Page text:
Writing wise it is as expected for a medium JoWo nib. When ordering you do get to choose between JoWo and Bock, which is a nice option to have especially if you’re eyeing up speciality nibs to use. Additionally, for those so inclined, you can buy a section with a roller ball fitting which still takes a cartridge. I assume this is from Schmidt as I’m not aware either Bock or JoWo make them and I do have a similar adapter for my PenTiTan. I’d actually say this particular pen writes on the dry side, but then it is not mine and so I am not going to fiddle with it. Better to be on the dry side than too wet as it is comparatively easy to safely make the ink flow better with a nib and a lot harder to make one drier.
One issue I did have with writing I think was actually down to me as I’ve suffered similar on other fountain pens where you can not use a converter. This is where you syringe fill the cartridge as I really struggled to get the ink to flow, even with priming the nib. I think in reality I just over filled the cart as removing it and flicking some ink out seemed to fix things. In hindsight I’ve had similar problems with the Kaweco Sport and Franklin Christoph 45 you see in some of the comparison photos below.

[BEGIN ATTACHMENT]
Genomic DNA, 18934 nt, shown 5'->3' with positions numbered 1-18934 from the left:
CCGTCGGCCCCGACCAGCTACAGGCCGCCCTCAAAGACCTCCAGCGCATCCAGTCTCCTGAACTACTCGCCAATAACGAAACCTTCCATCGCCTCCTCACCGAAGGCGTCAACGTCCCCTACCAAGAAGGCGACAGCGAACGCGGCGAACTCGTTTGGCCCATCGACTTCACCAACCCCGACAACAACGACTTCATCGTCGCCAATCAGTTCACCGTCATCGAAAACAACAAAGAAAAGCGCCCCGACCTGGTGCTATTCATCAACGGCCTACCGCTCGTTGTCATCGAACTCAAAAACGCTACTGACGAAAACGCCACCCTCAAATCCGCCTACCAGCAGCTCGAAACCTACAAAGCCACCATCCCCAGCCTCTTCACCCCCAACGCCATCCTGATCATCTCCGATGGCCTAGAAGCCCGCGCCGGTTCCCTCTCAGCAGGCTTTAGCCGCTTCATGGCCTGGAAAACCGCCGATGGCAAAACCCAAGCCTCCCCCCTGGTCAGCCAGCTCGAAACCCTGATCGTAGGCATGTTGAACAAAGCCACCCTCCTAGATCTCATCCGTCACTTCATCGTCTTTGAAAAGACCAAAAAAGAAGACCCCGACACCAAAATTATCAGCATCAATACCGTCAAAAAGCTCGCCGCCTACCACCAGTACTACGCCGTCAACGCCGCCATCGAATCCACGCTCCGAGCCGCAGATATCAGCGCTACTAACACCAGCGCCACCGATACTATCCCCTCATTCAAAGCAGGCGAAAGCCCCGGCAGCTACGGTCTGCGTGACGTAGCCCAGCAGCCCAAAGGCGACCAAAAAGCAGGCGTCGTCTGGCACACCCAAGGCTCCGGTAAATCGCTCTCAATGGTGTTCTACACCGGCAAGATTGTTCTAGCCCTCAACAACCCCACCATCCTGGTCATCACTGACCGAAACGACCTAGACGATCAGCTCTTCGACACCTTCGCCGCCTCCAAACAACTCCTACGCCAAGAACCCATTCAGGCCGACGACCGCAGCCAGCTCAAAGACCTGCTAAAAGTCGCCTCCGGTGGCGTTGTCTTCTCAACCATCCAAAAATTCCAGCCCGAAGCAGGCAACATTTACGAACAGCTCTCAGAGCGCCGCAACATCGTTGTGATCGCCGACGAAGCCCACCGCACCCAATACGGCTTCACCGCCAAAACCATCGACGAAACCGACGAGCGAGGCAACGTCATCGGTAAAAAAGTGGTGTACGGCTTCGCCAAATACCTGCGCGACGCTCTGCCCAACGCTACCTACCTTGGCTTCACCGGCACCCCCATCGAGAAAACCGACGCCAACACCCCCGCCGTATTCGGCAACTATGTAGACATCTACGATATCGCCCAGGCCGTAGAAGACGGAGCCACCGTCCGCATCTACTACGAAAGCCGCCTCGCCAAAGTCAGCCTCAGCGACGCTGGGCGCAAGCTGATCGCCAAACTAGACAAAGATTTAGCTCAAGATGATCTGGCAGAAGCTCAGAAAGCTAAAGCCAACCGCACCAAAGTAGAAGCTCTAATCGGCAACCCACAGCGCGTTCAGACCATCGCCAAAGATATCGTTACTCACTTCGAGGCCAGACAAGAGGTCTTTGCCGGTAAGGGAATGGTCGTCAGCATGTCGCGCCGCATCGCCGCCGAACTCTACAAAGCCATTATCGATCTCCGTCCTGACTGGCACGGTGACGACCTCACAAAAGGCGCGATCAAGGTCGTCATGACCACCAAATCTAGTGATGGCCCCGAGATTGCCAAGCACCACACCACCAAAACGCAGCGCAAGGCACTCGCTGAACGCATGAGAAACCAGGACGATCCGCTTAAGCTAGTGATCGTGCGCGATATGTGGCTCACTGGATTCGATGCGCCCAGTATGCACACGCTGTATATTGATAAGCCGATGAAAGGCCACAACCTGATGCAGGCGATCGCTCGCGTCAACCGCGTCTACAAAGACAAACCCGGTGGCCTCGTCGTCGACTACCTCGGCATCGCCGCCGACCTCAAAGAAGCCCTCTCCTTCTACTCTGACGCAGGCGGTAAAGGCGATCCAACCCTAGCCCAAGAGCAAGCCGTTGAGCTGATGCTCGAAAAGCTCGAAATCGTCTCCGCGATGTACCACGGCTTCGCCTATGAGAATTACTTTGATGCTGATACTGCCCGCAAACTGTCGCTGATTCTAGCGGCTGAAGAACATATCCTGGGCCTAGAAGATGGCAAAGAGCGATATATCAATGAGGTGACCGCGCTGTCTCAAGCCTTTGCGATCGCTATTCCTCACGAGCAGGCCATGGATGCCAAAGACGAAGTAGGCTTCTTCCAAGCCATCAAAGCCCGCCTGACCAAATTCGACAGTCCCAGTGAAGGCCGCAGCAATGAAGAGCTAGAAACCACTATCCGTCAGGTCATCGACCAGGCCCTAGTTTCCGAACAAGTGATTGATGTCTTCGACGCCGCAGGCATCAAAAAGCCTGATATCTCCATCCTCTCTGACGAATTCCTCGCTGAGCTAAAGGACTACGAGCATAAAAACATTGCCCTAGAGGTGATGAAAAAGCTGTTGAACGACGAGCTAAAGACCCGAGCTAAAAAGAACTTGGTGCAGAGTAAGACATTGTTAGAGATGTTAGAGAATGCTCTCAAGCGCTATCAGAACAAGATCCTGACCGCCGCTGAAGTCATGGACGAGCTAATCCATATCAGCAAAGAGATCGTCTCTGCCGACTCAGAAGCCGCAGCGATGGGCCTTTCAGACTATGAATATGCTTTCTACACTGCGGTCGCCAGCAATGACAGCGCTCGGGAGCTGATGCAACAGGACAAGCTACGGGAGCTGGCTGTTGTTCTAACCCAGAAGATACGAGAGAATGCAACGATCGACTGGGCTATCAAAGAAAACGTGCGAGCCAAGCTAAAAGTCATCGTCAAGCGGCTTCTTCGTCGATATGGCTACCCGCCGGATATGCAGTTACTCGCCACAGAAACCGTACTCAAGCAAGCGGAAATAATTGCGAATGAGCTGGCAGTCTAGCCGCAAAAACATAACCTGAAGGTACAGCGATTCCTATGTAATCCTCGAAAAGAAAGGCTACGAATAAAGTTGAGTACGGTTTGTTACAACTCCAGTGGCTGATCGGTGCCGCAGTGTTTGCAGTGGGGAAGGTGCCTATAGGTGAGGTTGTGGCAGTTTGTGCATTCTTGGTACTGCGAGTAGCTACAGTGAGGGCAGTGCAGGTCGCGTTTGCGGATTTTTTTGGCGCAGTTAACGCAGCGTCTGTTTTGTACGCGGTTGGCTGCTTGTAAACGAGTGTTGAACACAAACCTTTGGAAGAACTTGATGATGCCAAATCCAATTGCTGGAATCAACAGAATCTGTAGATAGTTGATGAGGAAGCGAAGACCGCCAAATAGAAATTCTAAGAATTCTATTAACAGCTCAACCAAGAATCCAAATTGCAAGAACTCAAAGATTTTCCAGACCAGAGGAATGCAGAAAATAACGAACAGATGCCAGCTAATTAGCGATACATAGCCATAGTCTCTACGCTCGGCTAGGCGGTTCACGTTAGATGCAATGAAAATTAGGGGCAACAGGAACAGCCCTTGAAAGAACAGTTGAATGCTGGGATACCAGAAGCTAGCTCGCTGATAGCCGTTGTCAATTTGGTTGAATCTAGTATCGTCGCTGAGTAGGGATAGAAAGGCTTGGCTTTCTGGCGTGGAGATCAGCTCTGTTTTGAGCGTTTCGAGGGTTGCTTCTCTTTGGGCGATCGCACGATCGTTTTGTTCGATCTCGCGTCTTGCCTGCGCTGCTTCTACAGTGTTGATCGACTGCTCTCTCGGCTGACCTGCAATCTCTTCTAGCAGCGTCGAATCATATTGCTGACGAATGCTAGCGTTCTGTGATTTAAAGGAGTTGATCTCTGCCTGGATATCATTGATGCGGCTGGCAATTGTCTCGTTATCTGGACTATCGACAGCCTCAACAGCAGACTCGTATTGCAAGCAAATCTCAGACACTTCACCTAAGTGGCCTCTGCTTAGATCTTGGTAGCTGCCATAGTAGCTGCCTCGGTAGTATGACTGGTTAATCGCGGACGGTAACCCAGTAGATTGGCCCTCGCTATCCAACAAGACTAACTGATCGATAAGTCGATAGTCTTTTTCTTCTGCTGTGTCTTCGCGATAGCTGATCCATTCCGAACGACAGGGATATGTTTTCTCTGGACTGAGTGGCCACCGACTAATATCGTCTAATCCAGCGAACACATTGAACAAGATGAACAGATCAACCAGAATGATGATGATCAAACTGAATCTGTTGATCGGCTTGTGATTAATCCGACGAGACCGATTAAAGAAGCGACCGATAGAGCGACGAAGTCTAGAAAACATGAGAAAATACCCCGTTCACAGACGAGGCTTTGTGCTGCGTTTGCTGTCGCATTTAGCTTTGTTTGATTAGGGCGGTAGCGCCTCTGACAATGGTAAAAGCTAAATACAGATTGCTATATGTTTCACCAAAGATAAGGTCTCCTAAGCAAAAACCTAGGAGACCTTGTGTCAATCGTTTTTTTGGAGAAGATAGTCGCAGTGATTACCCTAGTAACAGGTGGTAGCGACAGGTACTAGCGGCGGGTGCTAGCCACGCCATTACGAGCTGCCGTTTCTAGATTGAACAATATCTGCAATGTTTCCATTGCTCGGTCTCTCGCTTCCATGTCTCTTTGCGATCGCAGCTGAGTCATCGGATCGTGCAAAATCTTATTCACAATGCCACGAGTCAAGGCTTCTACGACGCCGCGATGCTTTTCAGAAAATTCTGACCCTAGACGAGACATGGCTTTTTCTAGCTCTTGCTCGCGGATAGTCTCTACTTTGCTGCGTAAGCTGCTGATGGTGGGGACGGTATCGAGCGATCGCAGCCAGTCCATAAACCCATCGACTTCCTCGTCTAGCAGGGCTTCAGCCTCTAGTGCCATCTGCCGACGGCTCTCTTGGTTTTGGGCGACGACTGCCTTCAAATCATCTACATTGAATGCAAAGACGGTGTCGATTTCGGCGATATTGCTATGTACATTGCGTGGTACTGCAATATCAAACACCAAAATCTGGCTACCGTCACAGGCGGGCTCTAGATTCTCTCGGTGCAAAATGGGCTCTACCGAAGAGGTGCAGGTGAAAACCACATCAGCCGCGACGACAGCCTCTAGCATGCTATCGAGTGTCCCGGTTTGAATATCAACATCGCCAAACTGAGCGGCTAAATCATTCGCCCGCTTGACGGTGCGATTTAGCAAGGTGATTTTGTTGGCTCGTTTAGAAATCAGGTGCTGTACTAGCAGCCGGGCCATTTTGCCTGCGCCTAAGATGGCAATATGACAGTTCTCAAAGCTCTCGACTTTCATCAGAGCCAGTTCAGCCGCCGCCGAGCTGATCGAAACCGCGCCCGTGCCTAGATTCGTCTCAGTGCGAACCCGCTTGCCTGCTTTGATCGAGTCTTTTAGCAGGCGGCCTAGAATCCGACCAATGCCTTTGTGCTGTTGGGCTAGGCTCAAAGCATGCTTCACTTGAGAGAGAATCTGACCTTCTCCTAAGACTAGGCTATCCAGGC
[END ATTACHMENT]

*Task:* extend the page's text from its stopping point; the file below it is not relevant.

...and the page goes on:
So is it a good pen and is it worth it? Actually the answer is not so straight forwards. Engineering wise it is really good. How Ian has managed to keep the pen so small and manage to fit a size #6 nib in it is amazing (especially when you compare it with the PenTiTan in the pictures, which only managed a size #4). As a pocket fountain pen it is hard to find anything else which can slip in to a pocket or purse yet also offers a full sized writing experience when the cap is posted (the Kaweco Sport, Franklin Christoph 45 and P66, and Pilot E95S/Elite are noticeably larger). However if doing anything more than short note taking then the compromises in the design come to the fore. Sure having the alternate longer straight section may have improved things for me, but I can use the Franklin Christoph P66 (even without posting the cap) and Pilot Elite (E95S in the USA) for long writing sessions with no issues, not so with the Pocket6.